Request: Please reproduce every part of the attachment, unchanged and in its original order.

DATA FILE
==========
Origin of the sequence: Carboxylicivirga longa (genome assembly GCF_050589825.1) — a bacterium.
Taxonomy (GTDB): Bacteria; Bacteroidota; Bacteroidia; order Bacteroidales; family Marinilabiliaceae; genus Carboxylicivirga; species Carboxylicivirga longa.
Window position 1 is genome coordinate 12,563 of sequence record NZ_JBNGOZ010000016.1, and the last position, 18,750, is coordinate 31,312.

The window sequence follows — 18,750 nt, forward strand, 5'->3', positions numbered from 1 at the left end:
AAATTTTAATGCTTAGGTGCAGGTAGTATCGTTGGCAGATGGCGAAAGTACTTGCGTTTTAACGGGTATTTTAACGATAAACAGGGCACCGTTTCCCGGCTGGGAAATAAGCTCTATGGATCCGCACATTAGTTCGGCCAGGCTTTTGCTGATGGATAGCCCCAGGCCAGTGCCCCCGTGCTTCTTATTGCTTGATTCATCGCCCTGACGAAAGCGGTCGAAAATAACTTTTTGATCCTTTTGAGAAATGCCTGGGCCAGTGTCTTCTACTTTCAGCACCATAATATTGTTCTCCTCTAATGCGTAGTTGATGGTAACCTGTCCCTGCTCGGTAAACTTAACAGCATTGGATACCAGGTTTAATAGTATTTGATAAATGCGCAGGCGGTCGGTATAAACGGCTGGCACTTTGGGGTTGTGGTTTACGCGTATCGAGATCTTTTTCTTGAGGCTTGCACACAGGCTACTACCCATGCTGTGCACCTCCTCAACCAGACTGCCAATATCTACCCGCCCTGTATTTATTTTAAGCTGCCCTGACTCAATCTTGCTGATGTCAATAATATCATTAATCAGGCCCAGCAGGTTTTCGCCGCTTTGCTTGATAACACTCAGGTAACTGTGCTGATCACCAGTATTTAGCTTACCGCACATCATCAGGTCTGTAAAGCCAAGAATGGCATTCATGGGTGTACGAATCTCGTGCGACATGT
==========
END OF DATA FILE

Origin of the sequence: Carboxylicivirga longa (genome assembly GCF_050589825.1) — a bacterium.
Taxonomy (GTDB): Bacteria; Bacteroidota; Bacteroidia; order Bacteroidales; family Marinilabiliaceae; genus Carboxylicivirga; species Carboxylicivirga longa.
Window position 1 is genome coordinate 12,563 of sequence record NZ_JBNGOZ010000016.1, and the last position, 18,750, is coordinate 31,312.

The window sequence follows — 18,750 nt, forward strand, 5'->3', positions numbered from 1 at the left end:
AAATTTTAATGCTTAGGTGCAGGTAGTATCGTTGGCAGATGGCGAAAGTACTTGCGTTTTAACGGGTATTTTAACGATAAACAGGGCACCGTTTCCCGGCTGGGAAATAAGCTCTATGGATCCGCACATTAGTTCGGCCAGGCTTTTGCTGATGGATAGCCCCAGGCCAGTGCCCCCGTGCTTCTTATTGCTTGATTCATCGCCCTGACGAAAGCGGTCGAAAATAACTTTTTGATCCTTTTGAGAAATGCCTGGGCCAGTGTCTTCTACTTTCAGCACCATAATATTGTTCTCCTCTAATGCGTAGTTGATGGTAACCTGTCCCTGCTCGGTAAACTTAACAGCATTGGATACCAGGTTTAATAGTATTTGATAAATGCGCAGGCGGTCGGTATAAACGGCTGGCACTTTGGGGTTGTGGTTTACGCGTATCGAGATCTTTTTCTTGAGGCTTGCACACAGGCTACTACCCATGCTGTGCACCTCCTCAACCAGACTGCCAATATCTACCCGCCCTGTATTTATTTTAAGCTGCCCTGACTCAATCTTGCTGATGTCAATAATATCATTAATCAGGCCCAGCAGGTTTTCGCCGCTTTGCTTGATAACACTCAGGTAACTGTGCTGATCACCAGTATTTAGCTTACCGCACATCATCAGGTCTGTAAAGCCAAGAATGGCATTCATGGGTGTACGAATCTCGTGCGACATGT